The executive leadership of a for-profit company is typically quite clear. Whether it’s a privately held small-business or a large corporation with boards and stakeholders, leadership responsibilities are distributed amongst a select group of individuals. These individuals are considered not only leaders, but also have a stake in the financial success of the organization, which often results in incentives such as bonuses and profit sharing. Due to this, for-profit leaders are primarily concerned with profit and increasing revenue for the organization.
By contrast, nonprofit organizations tend to be led and directed by a board of directors who guide the future of the organization without possessing direct financial ownership. The board can be anywhere from 25-30 members to upwards of 100 members. While not concerned as much with financial success, the leadership does have to balance financial concerns alongside social and/or environmental issues. In this case, leadership meeting agendas tend to include a wide array of topics such as funding for upcoming projects, social climate, environmental concerns, organizational performance, fundraising, social and political policies, and potential community concerns that need assistance or funding.
5. Organizational Culture
The differences in mission can lead for-profit and nonprofit organizations to establish two distinctly different organizational cultures. Due to the goal of financial gain, the culture within for-profit organizations tends to focus on finances and business metrics, such as key performance indicators (KPIs). Employees are also encouraged to be innovative with the creation of new products and markets, all of which can help increase short- and long-term revenue for the company.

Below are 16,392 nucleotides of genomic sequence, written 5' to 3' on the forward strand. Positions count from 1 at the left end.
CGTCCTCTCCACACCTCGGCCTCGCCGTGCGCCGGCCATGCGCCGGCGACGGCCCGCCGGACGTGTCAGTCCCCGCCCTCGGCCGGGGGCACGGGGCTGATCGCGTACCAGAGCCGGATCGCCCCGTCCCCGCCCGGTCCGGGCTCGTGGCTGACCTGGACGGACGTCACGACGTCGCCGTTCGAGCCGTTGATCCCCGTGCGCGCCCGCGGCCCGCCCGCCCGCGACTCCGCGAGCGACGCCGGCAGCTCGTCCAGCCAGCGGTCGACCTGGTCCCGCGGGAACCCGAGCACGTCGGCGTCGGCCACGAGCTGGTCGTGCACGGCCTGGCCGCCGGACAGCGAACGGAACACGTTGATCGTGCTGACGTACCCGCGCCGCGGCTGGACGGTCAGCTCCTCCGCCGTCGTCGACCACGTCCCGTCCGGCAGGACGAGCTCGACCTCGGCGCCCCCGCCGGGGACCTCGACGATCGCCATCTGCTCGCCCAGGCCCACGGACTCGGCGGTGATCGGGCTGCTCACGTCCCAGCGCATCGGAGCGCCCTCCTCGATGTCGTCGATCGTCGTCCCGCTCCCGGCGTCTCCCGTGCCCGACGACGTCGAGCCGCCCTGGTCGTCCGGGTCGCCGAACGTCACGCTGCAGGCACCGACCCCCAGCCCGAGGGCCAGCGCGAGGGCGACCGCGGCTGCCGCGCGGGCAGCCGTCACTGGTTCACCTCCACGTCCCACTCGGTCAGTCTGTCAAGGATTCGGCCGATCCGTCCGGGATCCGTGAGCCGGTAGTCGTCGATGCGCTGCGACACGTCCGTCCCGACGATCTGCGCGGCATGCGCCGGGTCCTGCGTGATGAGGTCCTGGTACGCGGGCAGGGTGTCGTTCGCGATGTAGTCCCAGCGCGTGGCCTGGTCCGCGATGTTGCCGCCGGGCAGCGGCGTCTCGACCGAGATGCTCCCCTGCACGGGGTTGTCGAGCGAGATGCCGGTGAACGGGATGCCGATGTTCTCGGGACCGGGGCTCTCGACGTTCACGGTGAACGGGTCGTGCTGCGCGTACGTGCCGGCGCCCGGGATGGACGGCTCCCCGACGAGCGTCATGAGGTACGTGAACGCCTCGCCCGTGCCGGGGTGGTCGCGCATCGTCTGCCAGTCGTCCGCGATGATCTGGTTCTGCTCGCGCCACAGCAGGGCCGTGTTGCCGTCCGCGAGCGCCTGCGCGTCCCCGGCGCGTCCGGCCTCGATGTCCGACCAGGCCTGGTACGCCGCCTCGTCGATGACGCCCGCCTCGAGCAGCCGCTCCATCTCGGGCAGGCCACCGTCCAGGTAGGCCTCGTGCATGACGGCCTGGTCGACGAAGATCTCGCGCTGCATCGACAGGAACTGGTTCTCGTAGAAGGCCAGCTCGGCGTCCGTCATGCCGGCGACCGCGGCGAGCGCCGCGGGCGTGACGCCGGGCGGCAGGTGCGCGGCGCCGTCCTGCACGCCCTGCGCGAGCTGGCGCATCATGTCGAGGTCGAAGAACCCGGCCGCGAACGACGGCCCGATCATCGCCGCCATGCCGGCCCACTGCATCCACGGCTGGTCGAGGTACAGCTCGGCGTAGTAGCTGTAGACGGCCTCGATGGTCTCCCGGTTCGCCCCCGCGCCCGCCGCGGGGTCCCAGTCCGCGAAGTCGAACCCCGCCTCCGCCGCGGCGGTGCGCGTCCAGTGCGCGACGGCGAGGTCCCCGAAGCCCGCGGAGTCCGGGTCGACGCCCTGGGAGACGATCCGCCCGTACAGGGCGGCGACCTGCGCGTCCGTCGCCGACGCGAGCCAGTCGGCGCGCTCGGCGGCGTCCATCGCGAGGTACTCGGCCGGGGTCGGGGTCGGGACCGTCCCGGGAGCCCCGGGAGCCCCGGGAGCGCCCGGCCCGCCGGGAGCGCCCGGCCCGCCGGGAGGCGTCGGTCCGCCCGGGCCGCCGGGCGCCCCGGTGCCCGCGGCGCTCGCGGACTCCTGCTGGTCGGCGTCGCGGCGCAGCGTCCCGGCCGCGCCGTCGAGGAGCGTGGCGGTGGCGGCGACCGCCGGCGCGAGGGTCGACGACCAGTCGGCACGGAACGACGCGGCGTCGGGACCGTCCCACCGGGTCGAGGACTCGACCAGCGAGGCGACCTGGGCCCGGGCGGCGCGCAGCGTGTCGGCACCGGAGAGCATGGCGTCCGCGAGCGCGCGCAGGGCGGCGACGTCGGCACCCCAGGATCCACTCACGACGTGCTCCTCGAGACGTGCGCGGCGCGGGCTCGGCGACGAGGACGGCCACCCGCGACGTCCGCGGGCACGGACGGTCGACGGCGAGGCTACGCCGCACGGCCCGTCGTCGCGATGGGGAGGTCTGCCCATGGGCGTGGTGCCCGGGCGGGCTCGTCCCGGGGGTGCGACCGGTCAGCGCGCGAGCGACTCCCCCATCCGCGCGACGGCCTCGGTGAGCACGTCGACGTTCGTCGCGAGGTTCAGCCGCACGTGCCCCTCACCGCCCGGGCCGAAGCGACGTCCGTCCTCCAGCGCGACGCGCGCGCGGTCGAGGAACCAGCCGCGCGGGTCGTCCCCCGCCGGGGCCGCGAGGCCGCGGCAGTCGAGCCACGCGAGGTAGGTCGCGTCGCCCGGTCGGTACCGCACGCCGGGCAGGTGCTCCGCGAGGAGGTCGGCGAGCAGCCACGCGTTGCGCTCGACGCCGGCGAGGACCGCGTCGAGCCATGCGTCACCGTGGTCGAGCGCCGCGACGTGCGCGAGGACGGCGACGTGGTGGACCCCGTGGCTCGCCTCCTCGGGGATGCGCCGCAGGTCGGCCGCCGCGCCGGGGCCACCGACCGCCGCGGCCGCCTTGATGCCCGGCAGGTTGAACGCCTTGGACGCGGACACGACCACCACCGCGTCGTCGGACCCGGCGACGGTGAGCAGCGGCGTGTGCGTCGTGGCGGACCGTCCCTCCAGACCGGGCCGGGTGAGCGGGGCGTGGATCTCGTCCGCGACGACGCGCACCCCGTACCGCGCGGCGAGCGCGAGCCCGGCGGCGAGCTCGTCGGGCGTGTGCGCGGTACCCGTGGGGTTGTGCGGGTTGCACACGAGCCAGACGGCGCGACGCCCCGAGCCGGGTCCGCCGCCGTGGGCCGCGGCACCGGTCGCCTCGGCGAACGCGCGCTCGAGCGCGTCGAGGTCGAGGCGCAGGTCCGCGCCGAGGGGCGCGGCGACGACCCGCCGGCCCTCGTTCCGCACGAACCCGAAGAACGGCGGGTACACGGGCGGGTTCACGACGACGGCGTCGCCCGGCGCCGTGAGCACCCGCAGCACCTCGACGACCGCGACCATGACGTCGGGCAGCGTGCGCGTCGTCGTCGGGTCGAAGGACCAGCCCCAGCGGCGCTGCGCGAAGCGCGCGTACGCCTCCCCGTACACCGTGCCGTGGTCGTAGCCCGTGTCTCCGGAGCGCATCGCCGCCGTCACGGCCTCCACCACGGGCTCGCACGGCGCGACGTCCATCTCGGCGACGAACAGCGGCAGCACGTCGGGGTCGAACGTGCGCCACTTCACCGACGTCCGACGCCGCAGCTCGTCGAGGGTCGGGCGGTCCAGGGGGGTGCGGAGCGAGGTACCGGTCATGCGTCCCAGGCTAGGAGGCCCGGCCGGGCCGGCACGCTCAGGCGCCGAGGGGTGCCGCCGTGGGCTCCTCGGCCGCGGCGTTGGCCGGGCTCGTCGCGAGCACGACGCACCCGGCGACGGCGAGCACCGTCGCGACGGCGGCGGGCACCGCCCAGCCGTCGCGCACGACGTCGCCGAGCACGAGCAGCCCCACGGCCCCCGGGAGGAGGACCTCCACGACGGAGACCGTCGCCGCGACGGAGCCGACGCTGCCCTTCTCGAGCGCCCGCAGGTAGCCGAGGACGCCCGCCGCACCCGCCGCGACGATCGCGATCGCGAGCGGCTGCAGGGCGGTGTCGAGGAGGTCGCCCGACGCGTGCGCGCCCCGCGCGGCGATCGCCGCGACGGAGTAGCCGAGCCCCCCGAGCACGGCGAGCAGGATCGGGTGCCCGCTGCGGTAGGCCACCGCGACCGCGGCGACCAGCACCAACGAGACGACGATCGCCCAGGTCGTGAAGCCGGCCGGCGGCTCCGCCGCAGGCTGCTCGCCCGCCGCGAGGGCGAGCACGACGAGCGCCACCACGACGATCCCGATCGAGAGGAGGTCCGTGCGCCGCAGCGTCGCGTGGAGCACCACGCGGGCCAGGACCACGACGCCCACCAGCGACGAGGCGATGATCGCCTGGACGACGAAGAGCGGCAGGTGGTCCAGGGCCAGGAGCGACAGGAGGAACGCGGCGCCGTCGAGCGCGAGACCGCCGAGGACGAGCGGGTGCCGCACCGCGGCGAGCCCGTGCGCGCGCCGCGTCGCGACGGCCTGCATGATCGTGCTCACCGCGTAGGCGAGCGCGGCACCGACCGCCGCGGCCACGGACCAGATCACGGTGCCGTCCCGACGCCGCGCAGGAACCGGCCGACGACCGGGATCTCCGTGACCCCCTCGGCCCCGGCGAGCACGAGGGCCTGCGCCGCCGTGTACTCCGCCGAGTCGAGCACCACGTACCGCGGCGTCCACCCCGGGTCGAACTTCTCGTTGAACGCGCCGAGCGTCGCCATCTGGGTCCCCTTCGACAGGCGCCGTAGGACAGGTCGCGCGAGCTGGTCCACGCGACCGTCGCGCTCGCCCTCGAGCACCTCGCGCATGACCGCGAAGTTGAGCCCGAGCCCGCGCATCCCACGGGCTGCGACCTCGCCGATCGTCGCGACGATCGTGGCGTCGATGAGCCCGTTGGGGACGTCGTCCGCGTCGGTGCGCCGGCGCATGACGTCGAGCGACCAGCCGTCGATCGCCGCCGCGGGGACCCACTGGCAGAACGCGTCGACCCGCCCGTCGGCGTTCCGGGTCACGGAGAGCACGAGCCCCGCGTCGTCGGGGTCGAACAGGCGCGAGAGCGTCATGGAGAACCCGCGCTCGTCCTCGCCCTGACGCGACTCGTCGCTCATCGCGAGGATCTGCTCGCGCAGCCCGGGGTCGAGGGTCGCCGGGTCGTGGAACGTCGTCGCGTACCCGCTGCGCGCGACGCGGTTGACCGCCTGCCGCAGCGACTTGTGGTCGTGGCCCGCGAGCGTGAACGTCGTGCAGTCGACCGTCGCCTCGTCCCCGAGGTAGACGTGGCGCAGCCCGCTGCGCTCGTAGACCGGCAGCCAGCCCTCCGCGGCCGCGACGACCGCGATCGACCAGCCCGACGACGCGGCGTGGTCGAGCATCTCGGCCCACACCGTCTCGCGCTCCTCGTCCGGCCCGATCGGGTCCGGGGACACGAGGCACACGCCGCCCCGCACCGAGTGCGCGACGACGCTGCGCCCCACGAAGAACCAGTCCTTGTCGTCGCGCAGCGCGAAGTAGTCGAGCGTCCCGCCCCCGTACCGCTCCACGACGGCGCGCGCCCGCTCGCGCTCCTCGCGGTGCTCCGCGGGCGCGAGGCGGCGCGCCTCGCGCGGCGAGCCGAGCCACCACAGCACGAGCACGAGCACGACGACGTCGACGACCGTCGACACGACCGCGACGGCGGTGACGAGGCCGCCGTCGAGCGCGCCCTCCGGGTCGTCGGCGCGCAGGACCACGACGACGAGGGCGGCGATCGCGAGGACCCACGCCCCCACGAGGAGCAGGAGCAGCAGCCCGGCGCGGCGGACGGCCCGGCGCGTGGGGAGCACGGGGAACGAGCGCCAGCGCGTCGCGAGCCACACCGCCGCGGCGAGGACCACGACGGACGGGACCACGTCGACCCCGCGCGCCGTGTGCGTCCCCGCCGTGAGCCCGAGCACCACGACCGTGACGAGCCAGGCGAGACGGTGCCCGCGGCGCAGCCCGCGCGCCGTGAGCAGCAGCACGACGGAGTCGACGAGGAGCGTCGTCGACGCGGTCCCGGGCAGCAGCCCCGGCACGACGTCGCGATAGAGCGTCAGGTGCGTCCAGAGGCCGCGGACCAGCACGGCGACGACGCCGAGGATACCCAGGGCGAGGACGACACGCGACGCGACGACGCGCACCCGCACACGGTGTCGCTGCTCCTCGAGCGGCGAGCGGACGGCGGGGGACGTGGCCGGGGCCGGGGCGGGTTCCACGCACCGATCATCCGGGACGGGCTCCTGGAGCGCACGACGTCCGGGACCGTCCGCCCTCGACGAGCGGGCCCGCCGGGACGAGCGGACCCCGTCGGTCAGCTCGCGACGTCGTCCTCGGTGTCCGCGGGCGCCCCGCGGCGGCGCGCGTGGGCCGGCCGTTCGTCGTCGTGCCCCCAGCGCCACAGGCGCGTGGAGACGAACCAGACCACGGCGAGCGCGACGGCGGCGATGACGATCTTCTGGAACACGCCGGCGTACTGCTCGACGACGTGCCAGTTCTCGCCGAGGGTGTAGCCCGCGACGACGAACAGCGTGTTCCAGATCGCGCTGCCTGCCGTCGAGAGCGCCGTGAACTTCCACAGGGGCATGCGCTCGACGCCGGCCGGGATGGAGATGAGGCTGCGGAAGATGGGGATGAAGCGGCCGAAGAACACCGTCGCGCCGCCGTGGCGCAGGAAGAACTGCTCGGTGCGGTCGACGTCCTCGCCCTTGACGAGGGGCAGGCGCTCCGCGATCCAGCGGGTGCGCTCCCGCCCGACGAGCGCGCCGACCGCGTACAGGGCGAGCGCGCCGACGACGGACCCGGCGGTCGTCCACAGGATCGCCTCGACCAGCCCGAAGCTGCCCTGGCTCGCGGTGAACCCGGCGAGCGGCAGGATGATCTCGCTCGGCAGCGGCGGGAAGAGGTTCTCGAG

The culture within a nonprofit is often more community-oriented, as employees are often asked to address and solve problems that have little financial incentive (ex. advocating against deforestation). With this community-oriented culture, it’s common to see employees of non-profit organizations advocating for the organization outside their work schedule. This could be attending an evening fundraising event or handing out educational resources to local businesses on the weekend.
Typically, nonprofits are registered as a 501(c)3 organization, which means that they are able to provide their services as a public good without rendering a portion of their earnings back to the government. Likewise, individuals and companies donating to these organizations are able to write off their contributions as tax-deductible. For-profit companies are not able to benefit from tax exemptions and must pay taxes as the law requires.
The workforce of a nonprofit can be wholly different than that of a for-profit corporation. While a for-profit corporation will consist mostly of paid employees and interns, a nonprofit typically relies heavily on volunteer staff. This element links up with many other aspects of a nonprofit company, as these volunteers will also frequently be on the front line representing the nonprofit organization’s mission to potential future donors.